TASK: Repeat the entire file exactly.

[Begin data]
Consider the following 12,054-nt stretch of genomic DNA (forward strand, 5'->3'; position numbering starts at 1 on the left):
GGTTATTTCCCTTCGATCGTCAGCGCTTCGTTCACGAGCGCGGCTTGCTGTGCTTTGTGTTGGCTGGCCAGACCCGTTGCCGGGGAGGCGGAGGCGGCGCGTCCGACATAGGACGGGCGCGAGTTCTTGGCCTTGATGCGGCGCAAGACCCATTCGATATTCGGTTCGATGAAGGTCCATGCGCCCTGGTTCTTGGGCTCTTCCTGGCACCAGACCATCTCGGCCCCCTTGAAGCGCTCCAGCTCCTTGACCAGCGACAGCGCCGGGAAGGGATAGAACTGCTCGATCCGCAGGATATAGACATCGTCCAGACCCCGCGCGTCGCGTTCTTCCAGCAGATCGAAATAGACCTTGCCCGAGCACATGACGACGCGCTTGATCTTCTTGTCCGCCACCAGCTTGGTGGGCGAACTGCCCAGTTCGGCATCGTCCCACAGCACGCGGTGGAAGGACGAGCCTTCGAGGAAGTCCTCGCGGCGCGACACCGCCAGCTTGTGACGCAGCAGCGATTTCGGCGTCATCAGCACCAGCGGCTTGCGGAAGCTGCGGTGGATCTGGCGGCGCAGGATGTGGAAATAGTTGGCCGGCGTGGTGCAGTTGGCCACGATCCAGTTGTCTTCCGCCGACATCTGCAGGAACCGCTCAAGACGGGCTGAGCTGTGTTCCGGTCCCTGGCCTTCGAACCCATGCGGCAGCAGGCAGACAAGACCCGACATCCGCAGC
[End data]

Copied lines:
Consider the following 12,054-nt stretch of genomic DNA (forward strand, 5'->3'; position numbering starts at 1 on the left):
GGTTATTTCCCTTCGATCGTCAGCGCTTCGTTCACGAGCGCGGCTTGCTGTGCTTTGTGTTGGCTGGCCAGACCCGTTGCCGGGGAGGCGGAGGCGGCGCGTCCGACATAGGACGGGCGCGAGTTCTTGGCCTTGATGCGGCGCAAGACCCATTCGATATTCGGTTCGATGAAGGTCCATGCGCCCTGGTTCTTGGGCTCTTCCTGGCACCAGACCATCTCGGCCCCCTTGAAGCGCTCCAGCTCCTTGACCAGCGACAGCGCCGGGAAGGGATAGAACTGCTCGATCCGCAGGATATAGACATCGTCCAGACCCCGCGCGTCGCGTTCTTCCAGCAGATCGAAATAGACCTTGCCCGAGCACATGACGACGCGCTTGATCTTCTTGTCCGCCACCAGCTTGGTGGGCGAACTGCCCAGTTCGGCATCGTCCCACAGCACGCGGTGGAAGGACGAGCCTTCGAGGAAGTCCTCGCGGCGCGACACCGCCAGCTTGTGACGCAGCAGCGATTTCGGCGTCATCAGCACCAGCGGCTTGCGGAAGCTGCGGTGGATCTGGCGGCGCAGGATGTGGAAATAGTTGGCCGGCGTGGTGCAGTTGGCCACGATCCAGTTGTCTTCCGCCGACATCTGCAGGAACCGCTCAAGACGGGCTGAGCTGTGTTCCGGTCCCTGGCCTTCGAACCCATGCGGCAGCAGGCAGACAAGACCCGACATCCGCAGC